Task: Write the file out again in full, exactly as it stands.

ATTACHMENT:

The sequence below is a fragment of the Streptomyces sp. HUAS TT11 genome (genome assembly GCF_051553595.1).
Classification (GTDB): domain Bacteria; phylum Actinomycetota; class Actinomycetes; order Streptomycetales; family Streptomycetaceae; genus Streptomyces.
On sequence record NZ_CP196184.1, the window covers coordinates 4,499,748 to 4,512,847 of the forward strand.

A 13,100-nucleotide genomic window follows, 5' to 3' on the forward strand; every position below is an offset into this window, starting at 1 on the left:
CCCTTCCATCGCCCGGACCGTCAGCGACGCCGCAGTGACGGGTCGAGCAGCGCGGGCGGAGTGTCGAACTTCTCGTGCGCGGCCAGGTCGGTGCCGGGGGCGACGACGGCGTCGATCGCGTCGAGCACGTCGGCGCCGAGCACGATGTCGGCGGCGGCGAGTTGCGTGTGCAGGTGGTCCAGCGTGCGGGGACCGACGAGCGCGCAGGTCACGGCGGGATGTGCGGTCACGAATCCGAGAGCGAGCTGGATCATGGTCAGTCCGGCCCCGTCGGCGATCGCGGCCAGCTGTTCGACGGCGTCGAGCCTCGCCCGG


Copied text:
The sequence below is a fragment of the Streptomyces sp. HUAS TT11 genome (genome assembly GCF_051553595.1).
Classification (GTDB): domain Bacteria; phylum Actinomycetota; class Actinomycetes; order Streptomycetales; family Streptomycetaceae; genus Streptomyces.
On sequence record NZ_CP196184.1, the window covers coordinates 4,499,748 to 4,512,847 of the forward strand.

A 13,100-nucleotide genomic window follows, 5' to 3' on the forward strand; every position below is an offset into this window, starting at 1 on the left:
CCCTTCCATCGCCCGGACCGTCAGCGACGCCGCAGTGACGGGTCGAGCAGCGCGGGCGGAGTGTCGAACTTCTCGTGCGCGGCCAGGTCGGTGCCGGGGGCGACGACGGCGTCGATCGCGTCGAGCACGTCGGCGCCGAGCACGATGTCGGCGGCGGCGAGTTGCGTGTGCAGGTGGTCCAGCGTGCGGGGACCGACGAGCGCGCAGGTCACGGCGGGATGTGCGGTCACGAATCCGAGAGCGAGCTGGATCATGGTCAGTCCGGCCCCGTCGGCGATCGCGGCCAGCTGTTCGACGGCGTCGAGCCTCGCCCGG